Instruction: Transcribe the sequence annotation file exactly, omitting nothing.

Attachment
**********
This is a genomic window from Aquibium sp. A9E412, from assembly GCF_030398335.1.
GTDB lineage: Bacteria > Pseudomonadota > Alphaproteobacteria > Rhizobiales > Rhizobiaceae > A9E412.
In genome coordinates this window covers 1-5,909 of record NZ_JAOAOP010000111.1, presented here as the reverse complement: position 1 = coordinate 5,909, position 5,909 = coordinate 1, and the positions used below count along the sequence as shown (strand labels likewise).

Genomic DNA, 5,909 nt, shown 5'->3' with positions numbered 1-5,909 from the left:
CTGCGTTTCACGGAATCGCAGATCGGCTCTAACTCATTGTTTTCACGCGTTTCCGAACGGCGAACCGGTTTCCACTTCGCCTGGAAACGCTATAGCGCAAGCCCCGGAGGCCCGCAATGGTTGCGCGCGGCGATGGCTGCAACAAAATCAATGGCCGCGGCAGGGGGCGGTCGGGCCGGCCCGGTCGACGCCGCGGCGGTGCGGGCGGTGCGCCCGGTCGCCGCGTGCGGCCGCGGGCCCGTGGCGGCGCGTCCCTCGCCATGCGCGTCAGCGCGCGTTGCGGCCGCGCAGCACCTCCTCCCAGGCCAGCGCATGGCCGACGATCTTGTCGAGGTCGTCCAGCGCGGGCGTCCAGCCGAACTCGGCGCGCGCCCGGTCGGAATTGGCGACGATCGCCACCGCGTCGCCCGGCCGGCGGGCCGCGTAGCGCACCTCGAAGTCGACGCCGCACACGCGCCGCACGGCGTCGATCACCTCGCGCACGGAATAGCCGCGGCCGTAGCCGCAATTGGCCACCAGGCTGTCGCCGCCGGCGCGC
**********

This is a genomic window from Aquibium sp. A9E412, from assembly GCF_030398335.1.
GTDB lineage: Bacteria > Pseudomonadota > Alphaproteobacteria > Rhizobiales > Rhizobiaceae > A9E412.
In genome coordinates this window covers 1-5,909 of record NZ_JAOAOP010000111.1, presented here as the reverse complement: position 1 = coordinate 5,909, position 5,909 = coordinate 1, and the positions used below count along the sequence as shown (strand labels likewise).

Genomic DNA, 5,909 nt, shown 5'->3' with positions numbered 1-5,909 from the left:
CTGCGTTTCACGGAATCGCAGATCGGCTCTAACTCATTGTTTTCACGCGTTTCCGAACGGCGAACCGGTTTCCACTTCGCCTGGAAACGCTATAGCGCAAGCCCCGGAGGCCCGCAATGGTTGCGCGCGGCGATGGCTGCAACAAAATCAATGGCCGCGGCAGGGGGCGGTCGGGCCGGCCCGGTCGACGCCGCGGCGGTGCGGGCGGTGCGCCCGGTCGCCGCGTGCGGCCGCGGGCCCGTGGCGGCGCGTCCCTCGCCATGCGCGTCAGCGCGCGTTGCGGCCGCGCAGCACCTCCTCCCAGGCCAGCGCATGGCCGACGATCTTGTCGAGGTCGTCCAGCGCGGGCGTCCAGCCGAACTCGGCGCGCGCCCGGTCGGAATTGGCGACGATCGCCACCGCGTCGCCCGGCCGGCGGGCCGCGTAGCGCACCTCGAAGTCGACGCCGCACACGCGCCGCACGGCGTCGATCACCTCGCGCACGGAATAGCCGCGGCCGTAGCCGCAATTGGCCACCAGGCTGTCGCCGCCGGCGCGC